NVIDIA Quantum-2 guarantees “that a single job on ACES can scale up utilizing all the computing cores and accelerators. Besides the apparent 2x jump in throughput from NVIDIA Quantum-1 InfiniBand at 200G, it will supply better overall cost of ownership, beefed up in-network computing functions and increased scaling,” stated Honggao Liu, ACESs primary private investigator and project director.

About 200 miles south, the high efficiency computing center at Texas A&M will be amongst the very first to plug into the NVIDIA Quantum-2 InfiniBand platform. Its ACES supercomputer, built by Dell Technologies, will use the 400G InfiniBand network to link researchers to a mix of five accelerators from four vendors.

Texas A&M currently gives scientists access to accelerated computing in 4 systems that include more than 600 NVIDIA A100 Tensor Core and prior-generation GPUs. Two of the four systems utilize an earlier version of NVIDIAs InfiniBand technology.

MSU Rides a 400G Train

Mississippi State University will also tap the NVIDIA Quantum-2 InfiniBand platform. Its the network of option for a brand-new system that supplements Orion, the biggest of 4 clusters MSU manages, all using earlier versions of InfiniBand.

Orion was noted as the 4th largest scholastic supercomputer in America when it debuted on the TOP500 list in June 2019.

” Were adding a new system with NVIDIA Quantum-2 to remain at the leading edge in HPC,” he added.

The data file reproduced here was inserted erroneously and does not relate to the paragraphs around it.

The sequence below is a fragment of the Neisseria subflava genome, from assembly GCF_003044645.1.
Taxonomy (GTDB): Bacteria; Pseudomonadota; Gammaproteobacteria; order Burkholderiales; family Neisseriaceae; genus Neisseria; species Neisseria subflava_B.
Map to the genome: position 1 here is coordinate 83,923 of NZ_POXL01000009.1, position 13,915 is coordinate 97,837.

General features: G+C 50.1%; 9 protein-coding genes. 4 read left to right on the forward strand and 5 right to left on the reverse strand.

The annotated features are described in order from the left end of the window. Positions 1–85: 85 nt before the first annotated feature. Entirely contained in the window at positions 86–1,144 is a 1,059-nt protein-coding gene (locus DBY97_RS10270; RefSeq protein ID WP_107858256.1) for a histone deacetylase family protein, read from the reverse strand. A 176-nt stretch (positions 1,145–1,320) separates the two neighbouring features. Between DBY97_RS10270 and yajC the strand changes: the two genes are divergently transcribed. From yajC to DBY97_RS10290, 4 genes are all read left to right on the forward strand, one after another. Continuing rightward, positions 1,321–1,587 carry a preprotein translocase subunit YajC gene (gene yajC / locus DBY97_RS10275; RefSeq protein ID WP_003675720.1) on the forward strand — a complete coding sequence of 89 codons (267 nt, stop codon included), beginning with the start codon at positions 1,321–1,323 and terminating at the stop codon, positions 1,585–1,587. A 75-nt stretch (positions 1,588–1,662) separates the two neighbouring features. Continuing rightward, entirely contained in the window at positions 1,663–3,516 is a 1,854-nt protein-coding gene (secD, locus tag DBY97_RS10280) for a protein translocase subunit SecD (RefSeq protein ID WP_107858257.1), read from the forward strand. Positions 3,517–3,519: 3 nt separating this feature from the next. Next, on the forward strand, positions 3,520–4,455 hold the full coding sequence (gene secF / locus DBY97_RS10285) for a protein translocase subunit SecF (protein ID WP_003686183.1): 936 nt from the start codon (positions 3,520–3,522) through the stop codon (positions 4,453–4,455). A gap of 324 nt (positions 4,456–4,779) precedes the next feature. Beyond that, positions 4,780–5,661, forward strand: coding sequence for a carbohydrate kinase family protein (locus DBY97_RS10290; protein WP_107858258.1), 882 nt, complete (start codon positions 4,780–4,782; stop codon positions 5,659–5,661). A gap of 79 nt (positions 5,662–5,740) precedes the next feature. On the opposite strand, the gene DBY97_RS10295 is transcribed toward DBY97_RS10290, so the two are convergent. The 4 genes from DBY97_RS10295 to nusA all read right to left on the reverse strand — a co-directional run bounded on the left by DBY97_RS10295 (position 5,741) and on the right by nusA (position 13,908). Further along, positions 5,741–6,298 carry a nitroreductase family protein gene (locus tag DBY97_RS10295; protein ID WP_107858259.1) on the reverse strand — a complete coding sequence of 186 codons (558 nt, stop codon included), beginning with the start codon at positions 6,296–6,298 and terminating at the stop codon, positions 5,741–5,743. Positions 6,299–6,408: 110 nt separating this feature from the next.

” Were using InfiniBand in 4 generations of supercomputers here at MSU so we understand its both fully grown and effective to run our big tasks reliably,” said Trey Breckenridge, director of high performance computing at MSU.

Both Orion and the new system are moneyed by the U.S. National Oceanic and Atmospheric Administration (NOAA) and built by Dell. They carry out work for NOAAs missions in addition to research study for MSU.

Quantum Nets Cover the UK

DIaL is among 4 supercomputers in the U.K.s DiRAC facility utilizing InfiniBand, consisting of the Tursa system at the University of Edinburgh.

” The extreme requirements of these specialist work depend on the exceptional bandwidth and latency that only InfiniBand can provide to make the research study possible,” he said.

Across the pond in the U.K., the Data Intensive supercomputer at the University of Leicester, called the DIaL system, has actually upgraded to NVIDIA Quantum, the 200G version of InfiniBand.

” DIaL is particularly developed to deal with the complex, data-intensive concerns which should be answered to develop our understanding of the universe around us,” said Mark Wilkinson, professor of theoretical astrophysics at the University of Leicester and director of its HPC.

InfiniBand Shines in Evaluation

In a technical assessment, scientists found Tursa with NVIDIA GPU accelerators on a Quantum network provided 5x the performance of their CPU-only Tesseract system utilizing an alternative interconnect.

Its another example of why many of the worlds TOP500 systems are using NVIDIA technologies.

Application benchmarks show 16 nodes of Tursa have twice the efficiency of 512 nodes of Tesseract. Tursa provides 10 teraflops/node using 90 percent of the networks bandwidth at a significant improvement in performance per kilowatt over Tesseract.

For more, enjoy our special address at SC21 either reside on Monday, Nov. 15 at 3 pm PST or in the future need. NVIDIAs Marc Hamilton will provide an introduction of our newest news, innovations and developments, followed by a live Q&A panel with NVIDIA professionals.